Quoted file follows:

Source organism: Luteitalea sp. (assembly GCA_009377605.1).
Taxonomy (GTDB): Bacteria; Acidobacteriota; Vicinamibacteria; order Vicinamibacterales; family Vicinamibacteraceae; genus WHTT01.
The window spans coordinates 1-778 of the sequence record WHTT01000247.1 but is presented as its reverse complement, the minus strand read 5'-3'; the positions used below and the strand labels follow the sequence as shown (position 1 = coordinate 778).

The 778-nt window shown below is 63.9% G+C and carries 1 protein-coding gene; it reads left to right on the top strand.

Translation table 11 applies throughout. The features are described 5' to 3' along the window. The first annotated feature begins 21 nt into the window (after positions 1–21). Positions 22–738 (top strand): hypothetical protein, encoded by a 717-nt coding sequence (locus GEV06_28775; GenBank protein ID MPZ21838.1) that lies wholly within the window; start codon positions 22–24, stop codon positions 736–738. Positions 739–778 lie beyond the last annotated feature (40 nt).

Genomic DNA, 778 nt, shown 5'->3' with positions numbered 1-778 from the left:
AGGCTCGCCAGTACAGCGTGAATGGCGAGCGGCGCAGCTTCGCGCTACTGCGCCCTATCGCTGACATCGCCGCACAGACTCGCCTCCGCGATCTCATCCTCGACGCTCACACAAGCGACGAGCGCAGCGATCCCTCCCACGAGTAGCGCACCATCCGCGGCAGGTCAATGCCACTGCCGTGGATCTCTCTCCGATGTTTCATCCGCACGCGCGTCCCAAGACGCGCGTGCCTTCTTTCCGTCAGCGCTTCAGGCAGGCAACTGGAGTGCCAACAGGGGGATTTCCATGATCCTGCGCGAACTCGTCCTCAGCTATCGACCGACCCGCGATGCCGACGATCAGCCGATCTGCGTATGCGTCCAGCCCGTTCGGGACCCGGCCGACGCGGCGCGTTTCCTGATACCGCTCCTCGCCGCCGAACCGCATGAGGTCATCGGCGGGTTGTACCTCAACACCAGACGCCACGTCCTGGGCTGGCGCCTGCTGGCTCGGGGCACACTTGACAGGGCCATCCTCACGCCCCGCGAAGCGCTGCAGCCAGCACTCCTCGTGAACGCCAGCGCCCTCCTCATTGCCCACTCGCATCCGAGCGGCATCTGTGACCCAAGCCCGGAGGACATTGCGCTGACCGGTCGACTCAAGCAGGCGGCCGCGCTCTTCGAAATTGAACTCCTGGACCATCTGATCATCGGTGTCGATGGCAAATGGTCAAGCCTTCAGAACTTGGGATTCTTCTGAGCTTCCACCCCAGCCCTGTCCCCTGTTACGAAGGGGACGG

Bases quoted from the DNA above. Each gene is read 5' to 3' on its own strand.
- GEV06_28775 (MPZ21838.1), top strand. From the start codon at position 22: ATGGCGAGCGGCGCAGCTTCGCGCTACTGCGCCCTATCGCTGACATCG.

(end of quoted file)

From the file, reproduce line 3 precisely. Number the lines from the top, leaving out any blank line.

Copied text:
The window spans coordinates 1-778 of the sequence record WHTT01000247.1 but is presented as its reverse complement, the minus strand read 5'-3'; the positions used below and the strand labels follow the sequence as shown (position 1 = coordinate 778).